From the New York Times,
October, 1915 By Edward Marshall
CAPTAIN DOLLAR TALKS
That days of such
prosperity as we never knew before are close ahead of us is the opinion
of the most notable expert in ships and shipping, whom I could find to
talk to— an expert so notable that by both sides of the controversy over
the La Follette Bill he has been recognized as one whose opinion must be
And his optimism stands
even in the face of what must be, to him, the most depressing fact that
his particular interests have been hit extremely hard, not only by the
war, but by our own legislation which preceded it.
Captain Robert Dollar is
the largest single ship owner on the Pacific Coast; he is the one
important individual figure in our Oriental maritime trade; he is a very
careful student of world commerce.
"We are confronted by
enormous opportunities." said he. with the strong Scotch burr which
survives his ardent Americanism.
"If we do not take
advantage of them, world conditions cannot be blamed; our own
intelligence will be at fault. We are an intelligent people, and that
should not occur.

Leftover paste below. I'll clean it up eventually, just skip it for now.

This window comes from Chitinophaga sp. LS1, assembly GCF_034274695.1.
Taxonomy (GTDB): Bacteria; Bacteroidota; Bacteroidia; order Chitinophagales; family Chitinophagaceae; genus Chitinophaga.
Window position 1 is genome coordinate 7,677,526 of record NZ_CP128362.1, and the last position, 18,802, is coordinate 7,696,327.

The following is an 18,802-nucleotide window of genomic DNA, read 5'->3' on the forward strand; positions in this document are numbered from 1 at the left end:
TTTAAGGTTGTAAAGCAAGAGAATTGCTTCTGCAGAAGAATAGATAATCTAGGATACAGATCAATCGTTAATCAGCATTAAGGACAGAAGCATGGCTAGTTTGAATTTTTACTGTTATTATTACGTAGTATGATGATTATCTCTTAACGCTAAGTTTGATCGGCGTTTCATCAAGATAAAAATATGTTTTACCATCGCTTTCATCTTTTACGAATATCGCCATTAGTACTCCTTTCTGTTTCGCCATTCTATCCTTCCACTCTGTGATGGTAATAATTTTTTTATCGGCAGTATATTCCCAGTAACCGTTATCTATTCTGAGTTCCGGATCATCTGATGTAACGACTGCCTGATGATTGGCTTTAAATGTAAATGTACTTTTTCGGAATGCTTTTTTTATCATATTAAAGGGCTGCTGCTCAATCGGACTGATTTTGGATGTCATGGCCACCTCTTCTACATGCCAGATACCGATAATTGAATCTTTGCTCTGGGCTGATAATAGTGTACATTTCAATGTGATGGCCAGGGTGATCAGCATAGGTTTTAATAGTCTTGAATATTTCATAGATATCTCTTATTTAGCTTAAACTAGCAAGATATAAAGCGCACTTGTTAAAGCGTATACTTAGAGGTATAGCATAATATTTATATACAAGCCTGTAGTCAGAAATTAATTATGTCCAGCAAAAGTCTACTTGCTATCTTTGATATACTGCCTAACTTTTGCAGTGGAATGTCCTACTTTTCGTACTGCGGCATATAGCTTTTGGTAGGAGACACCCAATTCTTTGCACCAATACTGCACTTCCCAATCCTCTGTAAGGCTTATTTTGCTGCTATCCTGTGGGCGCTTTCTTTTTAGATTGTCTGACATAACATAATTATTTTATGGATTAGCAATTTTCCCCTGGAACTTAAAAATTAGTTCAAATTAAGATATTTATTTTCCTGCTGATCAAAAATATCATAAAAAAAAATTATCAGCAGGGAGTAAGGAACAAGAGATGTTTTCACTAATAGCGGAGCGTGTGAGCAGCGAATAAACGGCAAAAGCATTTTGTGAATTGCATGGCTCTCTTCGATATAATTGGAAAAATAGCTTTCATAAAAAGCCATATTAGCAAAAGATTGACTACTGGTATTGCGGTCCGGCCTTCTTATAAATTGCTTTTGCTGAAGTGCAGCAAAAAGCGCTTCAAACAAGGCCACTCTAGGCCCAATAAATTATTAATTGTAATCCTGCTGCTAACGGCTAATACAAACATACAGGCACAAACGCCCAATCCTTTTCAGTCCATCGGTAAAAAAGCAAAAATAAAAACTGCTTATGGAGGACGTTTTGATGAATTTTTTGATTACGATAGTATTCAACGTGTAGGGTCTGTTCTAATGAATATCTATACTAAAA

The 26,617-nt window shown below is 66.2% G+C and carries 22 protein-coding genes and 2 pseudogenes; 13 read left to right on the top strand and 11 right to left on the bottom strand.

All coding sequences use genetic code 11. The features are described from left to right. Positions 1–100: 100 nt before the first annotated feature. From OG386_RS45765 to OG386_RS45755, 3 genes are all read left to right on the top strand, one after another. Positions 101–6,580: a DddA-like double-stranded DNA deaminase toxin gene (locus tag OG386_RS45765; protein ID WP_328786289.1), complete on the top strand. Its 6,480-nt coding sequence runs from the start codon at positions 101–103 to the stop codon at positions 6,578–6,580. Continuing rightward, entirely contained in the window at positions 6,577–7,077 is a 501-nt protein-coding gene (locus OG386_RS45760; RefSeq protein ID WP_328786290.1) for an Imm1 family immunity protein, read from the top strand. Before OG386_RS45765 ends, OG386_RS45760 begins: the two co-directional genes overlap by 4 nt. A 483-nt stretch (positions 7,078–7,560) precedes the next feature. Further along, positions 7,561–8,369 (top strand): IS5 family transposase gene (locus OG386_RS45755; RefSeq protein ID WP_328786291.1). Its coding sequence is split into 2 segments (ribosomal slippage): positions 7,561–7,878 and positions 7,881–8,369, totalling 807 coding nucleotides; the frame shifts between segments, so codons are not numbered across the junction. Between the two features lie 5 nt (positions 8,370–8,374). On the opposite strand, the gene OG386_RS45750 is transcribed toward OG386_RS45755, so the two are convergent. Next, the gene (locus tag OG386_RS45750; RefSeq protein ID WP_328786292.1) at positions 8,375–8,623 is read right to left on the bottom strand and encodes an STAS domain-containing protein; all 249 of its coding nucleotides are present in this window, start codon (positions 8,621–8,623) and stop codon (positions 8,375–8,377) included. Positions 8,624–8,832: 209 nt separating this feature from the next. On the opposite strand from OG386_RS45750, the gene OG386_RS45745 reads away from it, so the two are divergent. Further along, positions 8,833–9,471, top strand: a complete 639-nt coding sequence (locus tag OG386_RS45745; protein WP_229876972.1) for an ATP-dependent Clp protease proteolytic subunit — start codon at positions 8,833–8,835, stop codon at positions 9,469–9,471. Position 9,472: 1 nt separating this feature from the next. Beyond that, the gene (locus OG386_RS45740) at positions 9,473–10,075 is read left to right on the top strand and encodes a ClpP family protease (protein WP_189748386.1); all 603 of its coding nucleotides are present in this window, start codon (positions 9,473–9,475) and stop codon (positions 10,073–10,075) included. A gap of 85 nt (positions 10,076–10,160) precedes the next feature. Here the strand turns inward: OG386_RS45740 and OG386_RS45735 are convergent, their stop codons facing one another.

"I have seen pessimistic
predictions in the newspapers; I can see no justification for them
there, although I myself have suffered heavily so far. But I have faith
in the United States. We have before us unprecedented chance for foreign
trade, and foreign trade is the surest guarantee of any nation's
prosperity. I don't believe that we shall let it slip I can't believe
"Personally, I an;
confident that the next Congress will adopt such measures as may be
necessary to the development of an American merchant marine, and as soon
as that is done our foreign commerce will spring into proportions which
could not have been possible if the European war never had been
"Indeed the war has done
us a considerable service. It has created an extensive commerce in
munitions, which has been more than sufficient to offset the commerce
which the conflict has kept off the seas, and when I say 'munitions,'
thus, I do not include in this classification any arms or ammunition,
any military transport, or indeed any purely military material of
whatsoever character. We have exported these things, but we have
exported other things in truly mammoth quantities.
"We have been uniquely
situated in the past. We have grown with such rapidity that our
production never has far exceeded our own demands, so we have not
greatly needed foreign trade. Hence we have never studied seriously the
art of getting and retaining it.
Competitors for world
"Only a few years before